The new charges revealed in the superseding indictment show the extent of Mr Trump’s efforts to conceal what he was doing from the government he once led, but it also makes clear that Mr Smith’s team has taken their investigation into the ex-president and his co-defendants up a notch from what was previously known.
For one, prosecutors have added a new charge of unlawfully retaining national defence information concerning the alleged war plans with Iran that he allegedly waved around during a taped conversation in July 2021 at his New Jersey golf club.
Prosecutors revealed that the document in question was one that was turned over to the government when Mr Trump’s team allowed the National Archives to retrieve 15 boxes of documents from his Florida club in early 2022.
The confirmation that such a document existed, according to legal experts, blows a huge hole in Mr Trump’s defence because he can no longer claim, as he has done in recent interviews, that he was not waving a highly classified document about during that meeting two years ago.
But there’s more in the new charges that should cause Mr Trump to stop and think before he opens his mouth in public — or in private.
In one paragraph buried in the middle of the 53-page charging document, prosecutors allege that Mr Trump actually telephoned Mr De Oliveira roughly two weeks after the FBI searched his property, on 26 August 2022.
During that phone call, prosecutors say that the ex-president told his future co-defendant that he would arrange for him to have legal representation.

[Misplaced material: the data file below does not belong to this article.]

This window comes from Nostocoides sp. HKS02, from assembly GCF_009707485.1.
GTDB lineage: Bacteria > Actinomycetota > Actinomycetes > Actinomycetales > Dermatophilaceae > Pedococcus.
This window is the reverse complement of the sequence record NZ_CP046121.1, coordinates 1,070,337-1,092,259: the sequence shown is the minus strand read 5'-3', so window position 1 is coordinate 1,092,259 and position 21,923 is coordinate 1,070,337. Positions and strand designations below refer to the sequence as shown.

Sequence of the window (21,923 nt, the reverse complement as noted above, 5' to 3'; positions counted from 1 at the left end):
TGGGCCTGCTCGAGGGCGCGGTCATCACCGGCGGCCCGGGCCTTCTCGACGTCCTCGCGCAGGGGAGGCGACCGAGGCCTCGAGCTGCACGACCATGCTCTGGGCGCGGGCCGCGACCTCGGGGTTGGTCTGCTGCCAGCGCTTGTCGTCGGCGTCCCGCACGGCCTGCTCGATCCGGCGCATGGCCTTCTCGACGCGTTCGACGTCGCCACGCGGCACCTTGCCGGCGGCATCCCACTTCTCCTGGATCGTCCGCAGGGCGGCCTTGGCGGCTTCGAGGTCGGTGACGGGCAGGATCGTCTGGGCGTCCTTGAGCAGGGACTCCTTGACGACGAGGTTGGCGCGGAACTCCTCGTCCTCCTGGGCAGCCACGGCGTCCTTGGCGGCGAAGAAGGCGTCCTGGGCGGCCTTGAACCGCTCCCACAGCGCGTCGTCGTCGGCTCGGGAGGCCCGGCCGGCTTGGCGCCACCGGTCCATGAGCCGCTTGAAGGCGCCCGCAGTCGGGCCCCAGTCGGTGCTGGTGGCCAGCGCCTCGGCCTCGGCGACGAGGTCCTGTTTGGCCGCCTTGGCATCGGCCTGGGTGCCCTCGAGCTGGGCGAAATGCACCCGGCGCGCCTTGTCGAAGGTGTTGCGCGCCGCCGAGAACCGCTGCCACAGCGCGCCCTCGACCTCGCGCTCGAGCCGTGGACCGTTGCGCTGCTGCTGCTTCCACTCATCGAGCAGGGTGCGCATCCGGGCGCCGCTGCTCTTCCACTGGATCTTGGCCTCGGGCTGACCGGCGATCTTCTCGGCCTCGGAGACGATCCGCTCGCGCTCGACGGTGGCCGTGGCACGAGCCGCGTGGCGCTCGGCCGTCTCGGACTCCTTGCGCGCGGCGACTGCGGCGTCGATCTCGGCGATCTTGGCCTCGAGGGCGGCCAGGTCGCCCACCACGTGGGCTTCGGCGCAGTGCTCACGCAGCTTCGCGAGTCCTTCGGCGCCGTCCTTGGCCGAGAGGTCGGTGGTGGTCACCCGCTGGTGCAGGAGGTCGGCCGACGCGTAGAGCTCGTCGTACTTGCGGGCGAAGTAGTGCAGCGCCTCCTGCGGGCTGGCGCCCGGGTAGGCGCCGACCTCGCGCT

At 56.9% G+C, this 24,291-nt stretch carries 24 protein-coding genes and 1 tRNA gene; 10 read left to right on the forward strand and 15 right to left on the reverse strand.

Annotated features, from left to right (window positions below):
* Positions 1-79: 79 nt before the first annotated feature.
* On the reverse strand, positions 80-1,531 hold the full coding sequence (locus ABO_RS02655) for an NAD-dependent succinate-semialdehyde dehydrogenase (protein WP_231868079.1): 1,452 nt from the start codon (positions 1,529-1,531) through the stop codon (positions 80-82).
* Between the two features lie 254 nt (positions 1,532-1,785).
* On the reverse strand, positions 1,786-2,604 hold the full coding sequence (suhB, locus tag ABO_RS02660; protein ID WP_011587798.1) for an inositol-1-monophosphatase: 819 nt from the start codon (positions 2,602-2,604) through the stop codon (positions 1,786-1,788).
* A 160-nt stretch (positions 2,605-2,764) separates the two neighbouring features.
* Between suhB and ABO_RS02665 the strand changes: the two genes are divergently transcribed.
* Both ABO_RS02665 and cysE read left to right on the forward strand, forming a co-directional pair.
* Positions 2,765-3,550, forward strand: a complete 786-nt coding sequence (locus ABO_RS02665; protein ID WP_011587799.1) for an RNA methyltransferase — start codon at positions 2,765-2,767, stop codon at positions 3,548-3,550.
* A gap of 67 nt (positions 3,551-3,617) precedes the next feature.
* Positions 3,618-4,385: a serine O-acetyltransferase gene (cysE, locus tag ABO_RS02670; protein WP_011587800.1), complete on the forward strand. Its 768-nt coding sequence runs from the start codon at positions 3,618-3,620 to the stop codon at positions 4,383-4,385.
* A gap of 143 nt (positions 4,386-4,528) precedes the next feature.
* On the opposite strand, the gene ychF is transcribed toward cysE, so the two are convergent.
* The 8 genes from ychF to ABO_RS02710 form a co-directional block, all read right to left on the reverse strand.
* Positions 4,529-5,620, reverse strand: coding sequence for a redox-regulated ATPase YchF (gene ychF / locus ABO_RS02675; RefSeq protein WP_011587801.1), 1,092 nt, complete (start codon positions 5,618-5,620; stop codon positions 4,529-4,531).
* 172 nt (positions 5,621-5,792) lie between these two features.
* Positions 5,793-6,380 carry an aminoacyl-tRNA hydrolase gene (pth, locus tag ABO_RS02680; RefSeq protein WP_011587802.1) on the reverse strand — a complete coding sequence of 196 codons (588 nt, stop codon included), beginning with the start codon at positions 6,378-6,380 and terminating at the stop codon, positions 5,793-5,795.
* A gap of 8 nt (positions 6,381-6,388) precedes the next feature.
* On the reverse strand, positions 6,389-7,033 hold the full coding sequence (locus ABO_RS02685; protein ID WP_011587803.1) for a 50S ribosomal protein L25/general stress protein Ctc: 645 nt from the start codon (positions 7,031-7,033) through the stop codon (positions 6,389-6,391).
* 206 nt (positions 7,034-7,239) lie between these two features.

It’s possible that there were other people present and overheard the conversation between Mr Trump and Mr Oliveira, and it’s also possible that those people were subsequently interviewed by investigators and spoke about what they’d heard.
But there’s another way prosecutors could have obtained the information laid out in the superseding indictment — they could have listened to the phone call as it happened.
In the court documents that have been made public so far, Mr Smith’s team has laid out a great deal of information, but they have not revealed whether they have any knowledge of what Mr Trump was doing or planned to do with the sensitive government secrets he hoarded at his beach club and possibly other properties.
One way of determining the ex-president’s intentions would have been to obtain a warrant to eavesdrop on his conversations, and given the national security implications of Mr Smith’s probe, it’s hard to imagine that investigators would not have had cause to seek one.
Prosecutors would eventually have to disclose the existence of a wiretap to Mr Trump, but even if they did, the ex-president wouldn’t be able to publicly speak about it because of a protective order that prohibits him from publicly discussing the evidence provided to him as part of the discovery process.
But either way, the ex-president and his lawyers can’t be feeling good about what has now been revealed, because there is certainly much more left to come out.